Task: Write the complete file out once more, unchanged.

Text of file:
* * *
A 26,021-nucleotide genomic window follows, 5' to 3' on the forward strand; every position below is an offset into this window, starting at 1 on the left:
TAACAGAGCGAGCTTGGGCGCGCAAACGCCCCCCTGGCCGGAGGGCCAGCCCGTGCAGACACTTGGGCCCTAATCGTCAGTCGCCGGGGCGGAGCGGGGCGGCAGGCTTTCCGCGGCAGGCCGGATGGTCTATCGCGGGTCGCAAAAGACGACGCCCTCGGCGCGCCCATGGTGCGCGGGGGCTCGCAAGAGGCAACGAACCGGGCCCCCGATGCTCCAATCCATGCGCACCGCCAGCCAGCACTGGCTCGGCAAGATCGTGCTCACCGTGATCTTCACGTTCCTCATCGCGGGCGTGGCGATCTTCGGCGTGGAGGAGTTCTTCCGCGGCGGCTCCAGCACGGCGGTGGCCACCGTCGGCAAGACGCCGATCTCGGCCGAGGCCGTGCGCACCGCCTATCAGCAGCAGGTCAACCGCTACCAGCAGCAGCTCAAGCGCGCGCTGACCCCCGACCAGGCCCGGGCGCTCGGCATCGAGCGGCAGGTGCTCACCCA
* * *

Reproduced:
A 26,021-nucleotide genomic window follows, 5' to 3' on the forward strand; every position below is an offset into this window, starting at 1 on the left:
TAACAGAGCGAGCTTGGGCGCGCAAACGCCCCCCTGGCCGGAGGGCCAGCCCGTGCAGACACTTGGGCCCTAATCGTCAGTCGCCGGGGCGGAGCGGGGCGGCAGGCTTTCCGCGGCAGGCCGGATGGTCTATCGCGGGTCGCAAAAGACGACGCCCTCGGCGCGCCCATGGTGCGCGGGGGCTCGCAAGAGGCAACGAACCGGGCCCCCGATGCTCCAATCCATGCGCACCGCCAGCCAGCACTGGCTCGGCAAGATCGTGCTCACCGTGATCTTCACGTTCCTCATCGCGGGCGTGGCGATCTTCGGCGTGGAGGAGTTCTTCCGCGGCGGCTCCAGCACGGCGGTGGCCACCGTCGGCAAGACGCCGATCTCGGCCGAGGCCGTGCGCACCGCCTATCAGCAGCAGGTCAACCGCTACCAGCAGCAGCTCAAGCGCGCGCTGACCCCCGACCAGGCCCGGGCGCTCGGCATCGAGCGGCAGGTGCTCACCCA